- Who We Are
- Agency by Design
- Artful Thinking
- Causal Learning Projects
- Children Are Citizens
- Creating Communities of Innovation
- Cultures of Thinking
- EcoLEARN Projects
- Educating Global Citizens Through a US and China Lens
- Engaging the Arts and Museums with the World in Mind
- Global Children
- Globalizing the Classroom
- Higher Education in the 21st Century
- Humanities and the Liberal Arts Assessment (HULA)
- Interdisciplinary & Global Studies
- Leading Learning that Matters
- Learning Innovations Laboratory
- Learning to Think, Thinking to Learn
- Making Learning Visible
- Multiple Intelligences
- Out of Eden Learn
- Pedagogy of Play
- Professional Development
Making Learning Visible
Creating strong learning cultures in schools using documentation as a tool to deepen and extend learning.
Making Learning Visible: Children as Individual and Group Learners
Project Zero and Reggio Children (2001)
This book reports on a collaboration between Project Zero and the Municipal Preschools and Infant-toddler Centers of Reggio Emilia, Italy, on the nature of learning in groups and how to understand, support, document, and assess individual and group learning. The authors argue that systematic and purposeful documentation of the ways in which groups develop ideas, theories, and understandings is fundamental to the meta-cognitive activity that is critical to the learning of individuals as well as groups.
- Accountability in Three Realms: Making Learning Visible Inside and Outside the Classroom
- Challenging Educational Assumptions
- Changing our Skin: Creating Collective Knowledge in American Classrooms
- Engaging City Hall: Children Are Citizens
- Places to Play in Providence: Valuing Preschool Children as Citizens
- Zooms: Promoting Schoolwide Inquiry and Improving Practice
Pictures of Practice
Documentation collected for this purpose helps teachers stay close to students' learning and interests by enabling them to revisit a learning experience. It leads teachers to compare what they thought would happen to what really went on and informs decisions about where to go next. Sharing this kind of documentation with others reduces the subjectivity of a single person's analysis and interpretation and can deepen understanding. This form of documentation is the least shaped (or the most "raw") of the three types described here. Reviewing this type of documentation often influences the amount of time a group spends on a topic and the level of student involvement in shaping the learning experience.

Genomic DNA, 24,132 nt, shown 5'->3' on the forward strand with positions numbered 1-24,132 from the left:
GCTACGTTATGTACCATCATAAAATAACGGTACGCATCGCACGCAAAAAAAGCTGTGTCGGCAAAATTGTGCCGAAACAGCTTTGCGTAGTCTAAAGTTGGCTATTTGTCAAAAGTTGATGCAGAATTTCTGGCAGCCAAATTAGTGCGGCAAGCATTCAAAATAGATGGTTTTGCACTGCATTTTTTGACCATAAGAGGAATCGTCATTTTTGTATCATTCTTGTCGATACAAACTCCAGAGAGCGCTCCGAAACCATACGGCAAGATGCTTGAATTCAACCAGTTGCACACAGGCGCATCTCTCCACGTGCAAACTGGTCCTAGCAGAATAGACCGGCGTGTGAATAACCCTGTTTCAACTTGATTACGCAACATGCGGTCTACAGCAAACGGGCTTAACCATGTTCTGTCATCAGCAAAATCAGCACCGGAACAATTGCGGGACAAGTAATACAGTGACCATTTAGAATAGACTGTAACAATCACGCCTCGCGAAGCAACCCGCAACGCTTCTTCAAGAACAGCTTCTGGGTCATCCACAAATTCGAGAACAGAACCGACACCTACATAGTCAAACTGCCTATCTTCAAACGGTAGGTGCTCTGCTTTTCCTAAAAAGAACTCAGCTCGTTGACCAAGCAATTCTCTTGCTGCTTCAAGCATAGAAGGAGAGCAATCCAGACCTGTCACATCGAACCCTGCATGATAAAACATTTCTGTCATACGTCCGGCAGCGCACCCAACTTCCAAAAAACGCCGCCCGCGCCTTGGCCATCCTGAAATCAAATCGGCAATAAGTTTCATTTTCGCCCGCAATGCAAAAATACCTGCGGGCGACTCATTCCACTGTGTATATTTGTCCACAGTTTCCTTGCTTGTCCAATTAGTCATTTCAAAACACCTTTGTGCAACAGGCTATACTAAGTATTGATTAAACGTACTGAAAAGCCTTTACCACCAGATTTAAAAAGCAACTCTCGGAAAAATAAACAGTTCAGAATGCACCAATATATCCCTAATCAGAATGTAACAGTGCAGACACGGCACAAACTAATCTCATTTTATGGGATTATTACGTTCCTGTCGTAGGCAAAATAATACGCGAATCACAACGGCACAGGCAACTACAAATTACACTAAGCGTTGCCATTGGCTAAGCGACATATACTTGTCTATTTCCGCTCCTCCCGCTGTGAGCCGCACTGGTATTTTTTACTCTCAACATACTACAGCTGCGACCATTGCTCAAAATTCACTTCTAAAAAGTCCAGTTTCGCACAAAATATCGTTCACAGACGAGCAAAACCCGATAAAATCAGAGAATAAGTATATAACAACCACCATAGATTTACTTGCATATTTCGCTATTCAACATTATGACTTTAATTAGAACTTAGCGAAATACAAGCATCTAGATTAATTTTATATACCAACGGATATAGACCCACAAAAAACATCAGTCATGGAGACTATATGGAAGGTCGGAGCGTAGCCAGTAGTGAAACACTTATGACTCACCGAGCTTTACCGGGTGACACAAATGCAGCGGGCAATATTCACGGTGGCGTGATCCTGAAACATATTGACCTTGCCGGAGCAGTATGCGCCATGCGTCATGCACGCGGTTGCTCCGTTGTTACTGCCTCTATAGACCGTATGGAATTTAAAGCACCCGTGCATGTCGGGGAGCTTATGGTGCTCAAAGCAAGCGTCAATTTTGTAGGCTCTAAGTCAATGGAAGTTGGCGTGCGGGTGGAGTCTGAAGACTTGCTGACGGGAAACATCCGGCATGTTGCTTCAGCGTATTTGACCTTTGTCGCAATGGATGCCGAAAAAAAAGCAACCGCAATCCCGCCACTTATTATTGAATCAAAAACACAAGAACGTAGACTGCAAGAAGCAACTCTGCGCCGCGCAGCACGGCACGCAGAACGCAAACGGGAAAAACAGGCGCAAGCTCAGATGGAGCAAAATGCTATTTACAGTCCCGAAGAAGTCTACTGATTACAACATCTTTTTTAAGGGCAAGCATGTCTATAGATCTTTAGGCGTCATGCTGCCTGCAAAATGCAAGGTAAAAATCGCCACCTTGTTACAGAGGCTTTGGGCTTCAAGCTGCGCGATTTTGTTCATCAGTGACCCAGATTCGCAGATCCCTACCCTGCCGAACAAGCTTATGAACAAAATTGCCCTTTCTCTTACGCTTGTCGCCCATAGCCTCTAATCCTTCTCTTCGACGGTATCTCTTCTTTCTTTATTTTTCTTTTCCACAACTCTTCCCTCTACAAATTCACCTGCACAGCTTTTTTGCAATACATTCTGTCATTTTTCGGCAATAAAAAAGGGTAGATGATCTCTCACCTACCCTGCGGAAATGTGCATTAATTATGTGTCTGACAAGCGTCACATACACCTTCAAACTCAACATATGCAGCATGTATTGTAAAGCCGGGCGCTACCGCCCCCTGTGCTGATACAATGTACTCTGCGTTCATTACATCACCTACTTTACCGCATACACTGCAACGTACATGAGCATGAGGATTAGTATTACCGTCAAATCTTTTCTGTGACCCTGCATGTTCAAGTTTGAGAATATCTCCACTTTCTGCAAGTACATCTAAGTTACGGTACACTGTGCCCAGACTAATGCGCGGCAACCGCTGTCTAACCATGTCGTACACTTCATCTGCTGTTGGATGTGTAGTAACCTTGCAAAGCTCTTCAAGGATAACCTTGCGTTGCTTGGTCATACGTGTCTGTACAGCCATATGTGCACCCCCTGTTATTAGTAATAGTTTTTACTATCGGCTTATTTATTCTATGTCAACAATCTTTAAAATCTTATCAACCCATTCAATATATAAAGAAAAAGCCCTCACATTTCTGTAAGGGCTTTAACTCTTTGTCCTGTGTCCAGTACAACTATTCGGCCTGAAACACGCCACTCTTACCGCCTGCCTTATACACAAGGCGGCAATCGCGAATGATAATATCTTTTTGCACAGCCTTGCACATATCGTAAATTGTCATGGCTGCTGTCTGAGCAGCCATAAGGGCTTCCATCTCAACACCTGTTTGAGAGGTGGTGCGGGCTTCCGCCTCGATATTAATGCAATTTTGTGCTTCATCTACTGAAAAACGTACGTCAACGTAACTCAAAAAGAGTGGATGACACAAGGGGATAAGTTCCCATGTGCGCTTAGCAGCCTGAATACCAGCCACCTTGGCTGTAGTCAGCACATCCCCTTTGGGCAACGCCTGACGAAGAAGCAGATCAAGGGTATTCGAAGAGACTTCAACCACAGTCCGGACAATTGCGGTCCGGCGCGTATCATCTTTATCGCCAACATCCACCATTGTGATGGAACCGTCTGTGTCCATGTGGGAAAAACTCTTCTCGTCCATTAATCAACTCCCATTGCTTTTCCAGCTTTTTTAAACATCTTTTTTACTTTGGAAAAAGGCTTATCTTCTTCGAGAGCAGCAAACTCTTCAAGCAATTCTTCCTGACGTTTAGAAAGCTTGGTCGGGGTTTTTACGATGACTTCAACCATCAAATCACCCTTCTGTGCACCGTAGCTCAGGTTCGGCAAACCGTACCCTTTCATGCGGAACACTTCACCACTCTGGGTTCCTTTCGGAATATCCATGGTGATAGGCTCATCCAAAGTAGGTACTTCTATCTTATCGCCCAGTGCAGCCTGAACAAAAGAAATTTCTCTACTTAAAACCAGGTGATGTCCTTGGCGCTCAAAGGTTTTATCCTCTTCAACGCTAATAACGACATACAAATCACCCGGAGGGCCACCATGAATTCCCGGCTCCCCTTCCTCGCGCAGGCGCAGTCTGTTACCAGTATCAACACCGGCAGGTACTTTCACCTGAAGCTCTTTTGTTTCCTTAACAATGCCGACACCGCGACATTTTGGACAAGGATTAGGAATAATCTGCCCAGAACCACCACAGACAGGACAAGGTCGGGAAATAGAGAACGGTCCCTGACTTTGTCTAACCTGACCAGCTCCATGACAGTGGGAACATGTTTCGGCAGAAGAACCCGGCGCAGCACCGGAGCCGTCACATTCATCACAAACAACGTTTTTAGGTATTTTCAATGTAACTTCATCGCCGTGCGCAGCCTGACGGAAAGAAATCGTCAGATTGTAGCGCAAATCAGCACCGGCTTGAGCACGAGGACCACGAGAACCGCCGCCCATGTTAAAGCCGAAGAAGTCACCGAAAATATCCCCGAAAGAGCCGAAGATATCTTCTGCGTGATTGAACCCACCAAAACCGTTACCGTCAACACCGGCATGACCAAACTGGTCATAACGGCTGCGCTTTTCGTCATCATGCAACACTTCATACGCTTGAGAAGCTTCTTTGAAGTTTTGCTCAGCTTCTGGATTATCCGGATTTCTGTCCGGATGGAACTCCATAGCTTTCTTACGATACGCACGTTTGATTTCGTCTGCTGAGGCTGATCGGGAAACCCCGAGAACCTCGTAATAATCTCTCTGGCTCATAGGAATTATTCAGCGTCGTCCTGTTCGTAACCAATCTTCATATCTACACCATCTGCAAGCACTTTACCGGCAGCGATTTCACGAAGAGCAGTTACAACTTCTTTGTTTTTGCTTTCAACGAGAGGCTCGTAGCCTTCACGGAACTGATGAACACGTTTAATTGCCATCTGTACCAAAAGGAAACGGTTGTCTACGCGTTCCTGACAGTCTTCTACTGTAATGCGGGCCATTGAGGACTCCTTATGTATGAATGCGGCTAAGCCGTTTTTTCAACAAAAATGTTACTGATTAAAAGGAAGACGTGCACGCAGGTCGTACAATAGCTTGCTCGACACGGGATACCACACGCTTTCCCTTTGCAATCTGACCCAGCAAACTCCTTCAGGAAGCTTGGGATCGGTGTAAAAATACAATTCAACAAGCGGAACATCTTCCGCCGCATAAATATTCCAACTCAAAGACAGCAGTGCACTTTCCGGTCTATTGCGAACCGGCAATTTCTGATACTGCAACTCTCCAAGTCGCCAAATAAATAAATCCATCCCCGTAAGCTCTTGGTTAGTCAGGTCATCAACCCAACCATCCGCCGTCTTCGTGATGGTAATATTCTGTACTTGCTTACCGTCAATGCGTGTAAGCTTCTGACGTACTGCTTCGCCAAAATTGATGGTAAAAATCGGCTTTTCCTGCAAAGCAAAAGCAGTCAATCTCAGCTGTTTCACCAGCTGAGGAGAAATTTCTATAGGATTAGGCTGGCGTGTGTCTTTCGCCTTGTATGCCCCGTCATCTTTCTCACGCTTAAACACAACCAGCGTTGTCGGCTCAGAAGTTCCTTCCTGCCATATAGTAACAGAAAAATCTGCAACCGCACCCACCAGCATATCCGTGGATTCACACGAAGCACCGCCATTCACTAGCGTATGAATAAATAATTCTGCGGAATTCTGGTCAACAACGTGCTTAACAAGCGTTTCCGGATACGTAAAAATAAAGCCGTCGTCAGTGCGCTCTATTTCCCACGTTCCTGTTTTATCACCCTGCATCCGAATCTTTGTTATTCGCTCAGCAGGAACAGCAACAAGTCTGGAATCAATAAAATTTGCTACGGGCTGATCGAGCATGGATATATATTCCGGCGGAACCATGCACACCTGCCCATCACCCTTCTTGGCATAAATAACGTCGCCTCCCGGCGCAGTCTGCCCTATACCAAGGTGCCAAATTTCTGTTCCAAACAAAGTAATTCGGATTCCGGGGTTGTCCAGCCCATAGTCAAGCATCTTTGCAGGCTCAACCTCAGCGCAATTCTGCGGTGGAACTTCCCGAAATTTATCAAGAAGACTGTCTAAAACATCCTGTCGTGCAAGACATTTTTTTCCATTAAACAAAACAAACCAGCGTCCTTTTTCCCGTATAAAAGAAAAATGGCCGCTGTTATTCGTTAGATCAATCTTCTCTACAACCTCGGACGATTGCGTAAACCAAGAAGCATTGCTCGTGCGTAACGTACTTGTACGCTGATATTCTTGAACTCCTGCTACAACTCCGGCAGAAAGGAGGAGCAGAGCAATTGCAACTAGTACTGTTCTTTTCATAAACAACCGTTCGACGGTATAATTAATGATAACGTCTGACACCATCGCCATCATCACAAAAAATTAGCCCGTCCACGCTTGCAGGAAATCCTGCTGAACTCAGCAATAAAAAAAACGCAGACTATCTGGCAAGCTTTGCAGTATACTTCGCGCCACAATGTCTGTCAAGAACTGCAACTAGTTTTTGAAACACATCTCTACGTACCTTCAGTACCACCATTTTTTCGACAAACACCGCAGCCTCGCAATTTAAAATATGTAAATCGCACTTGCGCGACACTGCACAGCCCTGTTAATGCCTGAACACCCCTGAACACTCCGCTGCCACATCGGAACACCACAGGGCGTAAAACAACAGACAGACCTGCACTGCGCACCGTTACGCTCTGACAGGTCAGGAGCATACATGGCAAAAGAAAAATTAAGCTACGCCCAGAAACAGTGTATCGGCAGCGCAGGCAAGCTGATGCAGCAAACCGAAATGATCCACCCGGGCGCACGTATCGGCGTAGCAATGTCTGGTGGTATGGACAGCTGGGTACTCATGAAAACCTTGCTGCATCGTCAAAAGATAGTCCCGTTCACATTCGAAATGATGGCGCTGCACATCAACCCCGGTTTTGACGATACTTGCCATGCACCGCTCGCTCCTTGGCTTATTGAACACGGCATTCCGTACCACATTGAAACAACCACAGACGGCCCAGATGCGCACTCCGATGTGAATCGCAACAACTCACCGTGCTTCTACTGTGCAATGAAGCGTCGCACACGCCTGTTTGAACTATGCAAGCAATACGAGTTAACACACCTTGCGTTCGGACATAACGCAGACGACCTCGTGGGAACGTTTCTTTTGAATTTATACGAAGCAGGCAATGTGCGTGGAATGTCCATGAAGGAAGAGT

Making visible images of learning and being together in a group is a way to foster group identity and learning. This type of documentation promotes conversation or deepens understanding about one or more aspects of a learning experience. It can serve as a memory of learning in the classroom, allowing children and adults to reflect on, evaluate, and build on their previous work and ideas. Sharing documentation back with learners can take many forms: a photocopied sheet of paper, words repeated back to students, work brought back to a small group or put up on a wall, or a carefully arranged panel. The examples in this section range from more immediate and "in the moment" to more fully framed and shaped.
Documentation is an act of communication; it makes public a conversation about what we value. When preparing documentation to stand on its own, documenters need to provide enough context and framing so that others can derive meaning from it. Depending on the purposes and setting for the documentation, the context could include logistical information, such as key names, dates, and age group represented, as well as the purpose of the learning experience.
Funding & Quick Facts
Start Date: 1997
Funders: Atlantic Philanthropies, the Barr Foundation, the Ohio Department of Education, and the Massachusetts Department of Education